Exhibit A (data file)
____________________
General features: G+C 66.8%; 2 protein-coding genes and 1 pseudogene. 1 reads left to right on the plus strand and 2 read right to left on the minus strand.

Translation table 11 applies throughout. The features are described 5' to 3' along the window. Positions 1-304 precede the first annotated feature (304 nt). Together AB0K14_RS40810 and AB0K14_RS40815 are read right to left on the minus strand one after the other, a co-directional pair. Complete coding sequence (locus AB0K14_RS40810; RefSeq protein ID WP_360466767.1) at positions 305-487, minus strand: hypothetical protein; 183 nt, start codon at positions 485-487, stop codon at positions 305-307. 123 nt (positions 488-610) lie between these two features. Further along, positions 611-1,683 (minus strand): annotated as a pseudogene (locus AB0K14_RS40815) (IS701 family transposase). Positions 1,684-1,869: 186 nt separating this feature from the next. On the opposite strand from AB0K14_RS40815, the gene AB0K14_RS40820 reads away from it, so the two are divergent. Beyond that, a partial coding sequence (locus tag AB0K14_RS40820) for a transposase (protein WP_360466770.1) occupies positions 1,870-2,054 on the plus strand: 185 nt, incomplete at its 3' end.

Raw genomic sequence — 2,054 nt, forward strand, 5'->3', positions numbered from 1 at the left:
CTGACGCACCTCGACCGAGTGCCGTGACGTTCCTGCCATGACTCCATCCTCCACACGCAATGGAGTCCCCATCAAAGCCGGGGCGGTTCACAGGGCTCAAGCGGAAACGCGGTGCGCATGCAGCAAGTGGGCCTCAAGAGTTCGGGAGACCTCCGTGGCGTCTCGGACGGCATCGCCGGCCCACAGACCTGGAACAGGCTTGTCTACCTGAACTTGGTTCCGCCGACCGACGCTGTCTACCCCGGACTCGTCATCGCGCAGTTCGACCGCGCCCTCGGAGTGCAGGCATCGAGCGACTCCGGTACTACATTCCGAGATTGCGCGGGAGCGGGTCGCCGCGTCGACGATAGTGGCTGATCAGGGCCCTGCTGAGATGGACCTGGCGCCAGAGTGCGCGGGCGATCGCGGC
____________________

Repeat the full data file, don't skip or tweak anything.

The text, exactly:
General features: G+C 66.8%; 2 protein-coding genes and 1 pseudogene. 1 reads left to right on the plus strand and 2 read right to left on the minus strand.

Translation table 11 applies throughout. The features are described 5' to 3' along the window. Positions 1-304 precede the first annotated feature (304 nt). Together AB0K14_RS40810 and AB0K14_RS40815 are read right to left on the minus strand one after the other, a co-directional pair. Complete coding sequence (locus AB0K14_RS40810; RefSeq protein ID WP_360466767.1) at positions 305-487, minus strand: hypothetical protein; 183 nt, start codon at positions 485-487, stop codon at positions 305-307. 123 nt (positions 488-610) lie between these two features. Further along, positions 611-1,683 (minus strand): annotated as a pseudogene (locus AB0K14_RS40815) (IS701 family transposase). Positions 1,684-1,869: 186 nt separating this feature from the next. On the opposite strand from AB0K14_RS40815, the gene AB0K14_RS40820 reads away from it, so the two are divergent. Beyond that, a partial coding sequence (locus tag AB0K14_RS40820) for a transposase (protein WP_360466770.1) occupies positions 1,870-2,054 on the plus strand: 185 nt, incomplete at its 3' end.

Raw genomic sequence — 2,054 nt, forward strand, 5'->3', positions numbered from 1 at the left:
CTGACGCACCTCGACCGAGTGCCGTGACGTTCCTGCCATGACTCCATCCTCCACACGCAATGGAGTCCCCATCAAAGCCGGGGCGGTTCACAGGGCTCAAGCGGAAACGCGGTGCGCATGCAGCAAGTGGGCCTCAAGAGTTCGGGAGACCTCCGTGGCGTCTCGGACGGCATCGCCGGCCCACAGACCTGGAACAGGCTTGTCTACCTGAACTTGGTTCCGCCGACCGACGCTGTCTACCCCGGACTCGTCATCGCGCAGTTCGACCGCGCCCTCGGAGTGCAGGCATCGAGCGACTCCGGTACTACATTCCGAGATTGCGCGGGAGCGGGTCGCCGCGTCGACGATAGTGGCTGATCAGGGCCCTGCTGAGATGGACCTGGCGCCAGAGTGCGCGGGCGATCGCGGC